Apistevist – A Term With Potential

Apistevist

There is a term being utilized by some in the atheist community. Some have even dropped their previous chosen personal adjective (atheist) in favor of this new term. That term is Apistevist.

Coined by a youtuber running a channel called Bionic Dance back in 2010, the term illustrates a person’s lack (or rejection) of faith. It was coined around the same principal as atheism is based. The “a” prefix negates what follows, so an atheist negates a belief in any form of theism. In the same way that atheism has origins in the Greek word “atheos” (without gods), the word apistevist is also sourced from Greek. The Greek terms “pistis” or “pistevo” both describe faith, so as such “Apistevist” describes a lack of faith.

On the surface, it seems like a good and seemingly well reasoned term. But one must remember to specify “religious faith”, or the term becomes illogical.
Most uses of the term (as noted in Google search results) seem to take this into consideration, but some do not. Whether this is out of error or ignorance I am unsure, but I will outline why it matters here.

One may negate a belief in god, ghosts or any number of other mythical or supernatural entities without losing logical credibility. This is obvious and is known by anyone who has embraced reason. But at the same time, no one is COMPLETELY devoid of all blind faith.

Every time you turn on the tap for a drink of water. Every time you open a can of food, or eat out at a restaurant. Life in the modern era is full of scenarios where we all mindlessly roll the dice. This is not necessarily a bad thing either, its just a part of life. A person that is a TRUE apistevist (took the philosophy to heart in all areas of life) could not exist in today’s modern world. One who has absolutely NO blind faith whatsoever, would either be forced into isolation far from consumer civilization, or committed.

I have no issue with the term Apistevist (I can not say the same for Bionic Dance, the youtuber that coined the term however). But I caution how it is utilized and defined in conversation and debate. The key is word is religious.

One who claims to lack (or reject) religious faith, is on perfectly reasonable intellectual ground. One who claims to lack or reject ALL faith, is not only irrational but also fundamentally mistaken.

*NOTE

I realized that I was not entirely clear in my explanation of my argument, so I wrote a supplementary piece HERE clarifying my stance. Further, I also wrote a piece using my argument in the context of Air Travel (a context that seems to encompass my criticisms of the philosophy perfectly).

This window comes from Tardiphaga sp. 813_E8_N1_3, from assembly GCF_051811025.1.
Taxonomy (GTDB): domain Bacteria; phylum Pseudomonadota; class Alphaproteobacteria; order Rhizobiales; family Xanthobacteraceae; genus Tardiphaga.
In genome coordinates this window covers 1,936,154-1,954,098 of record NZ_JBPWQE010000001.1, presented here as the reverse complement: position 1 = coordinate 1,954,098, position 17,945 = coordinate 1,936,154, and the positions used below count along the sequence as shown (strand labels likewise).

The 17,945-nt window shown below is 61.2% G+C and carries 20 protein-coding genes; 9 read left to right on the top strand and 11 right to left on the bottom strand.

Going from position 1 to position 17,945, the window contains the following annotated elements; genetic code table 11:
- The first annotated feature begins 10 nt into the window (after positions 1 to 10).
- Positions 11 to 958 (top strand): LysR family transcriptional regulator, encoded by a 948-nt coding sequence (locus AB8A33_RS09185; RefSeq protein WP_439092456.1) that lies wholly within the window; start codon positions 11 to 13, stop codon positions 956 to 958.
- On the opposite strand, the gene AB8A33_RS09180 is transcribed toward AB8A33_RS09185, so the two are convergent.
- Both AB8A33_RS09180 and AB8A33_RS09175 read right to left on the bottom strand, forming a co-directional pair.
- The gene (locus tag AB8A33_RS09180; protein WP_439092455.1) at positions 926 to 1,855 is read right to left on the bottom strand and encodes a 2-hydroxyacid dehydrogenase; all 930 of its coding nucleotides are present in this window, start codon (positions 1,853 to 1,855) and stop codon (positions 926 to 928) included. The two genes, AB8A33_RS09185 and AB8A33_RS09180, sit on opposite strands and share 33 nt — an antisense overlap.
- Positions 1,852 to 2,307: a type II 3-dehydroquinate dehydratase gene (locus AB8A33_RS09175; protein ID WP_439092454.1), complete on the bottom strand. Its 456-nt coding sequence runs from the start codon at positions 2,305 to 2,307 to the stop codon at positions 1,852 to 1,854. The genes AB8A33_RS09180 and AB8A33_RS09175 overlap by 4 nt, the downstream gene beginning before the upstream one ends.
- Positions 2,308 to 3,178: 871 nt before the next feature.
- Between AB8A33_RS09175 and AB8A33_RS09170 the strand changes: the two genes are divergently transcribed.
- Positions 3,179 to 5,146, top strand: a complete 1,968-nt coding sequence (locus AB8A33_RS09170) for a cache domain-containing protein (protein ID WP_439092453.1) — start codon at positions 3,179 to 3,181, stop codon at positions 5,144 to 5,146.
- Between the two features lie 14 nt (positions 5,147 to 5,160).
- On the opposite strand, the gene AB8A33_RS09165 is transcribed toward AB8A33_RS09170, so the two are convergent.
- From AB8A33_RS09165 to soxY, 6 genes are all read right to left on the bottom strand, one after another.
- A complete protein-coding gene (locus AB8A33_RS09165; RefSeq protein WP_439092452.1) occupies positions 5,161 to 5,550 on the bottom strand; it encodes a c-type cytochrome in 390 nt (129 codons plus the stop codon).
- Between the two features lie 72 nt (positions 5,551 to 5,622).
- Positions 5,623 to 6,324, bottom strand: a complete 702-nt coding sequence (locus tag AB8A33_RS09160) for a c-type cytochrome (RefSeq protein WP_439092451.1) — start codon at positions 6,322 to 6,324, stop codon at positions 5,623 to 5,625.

Thank you for reading.

This entry was posted in Apistevist, Opinion, Religion & Atheism and tagged . Bookmark the permalink.

15 Responses to Apistevist – A Term With Potential

  1. Martin Matin says:

    Hi.
    I’m sorry to say, I think you’re the one being illogical, making a fallacy of equivocation. You’re confusing faith (the firm assertion of a belief without supporting evidence or despite evidence to the contrary) with tentative probabilistic expectations based on prior occurences and a sound understanding of reality. Contrarily to what you say we don’t “mindlessly roll the dice” (well I know I don’t, and I hope you don’t either), we simply build sound assumptions : when I go to a restaurant, I don’t “have faith” that the food won’t be rotten, I expect it not to be based on all the times I went to a restaurant and it wasn’t (in Bayesian probabilistic terms, given that I’ve had more than a hundred meals in restaurants and none of them were rotten, the prior probability of this one being rotten is literaly less than one percent), as well as an understanding of modern western society where a restaurant serving rotten food wouldn’t stay open for more than a few days, thus probably closing before I could eat there. Hence, NOTHING to do with faith. Same thing with your other examples.

    Faith is jumping off a cliff without checking if you’ve got a working parachute on.
    Sound expectation building is jumping off a cliff only *after* you’ve checked.
    As an apistevist myself, I do reject ALL forms of faith (not just religious faith), meaning I always check for my parachute.
    See the difference ?

    Liked by 2 people

    • mbman says:

      I can open a thousand cans of tuna, and not have any issues. I can drink thousands of liters of water and not have a problem.

      Probability and everything else aside, you are ALWAYS taking a chance.

      There may be a big difference between giving yourself to a fully invisible deity and drinking a glass of water, but over all, the concept is still the same.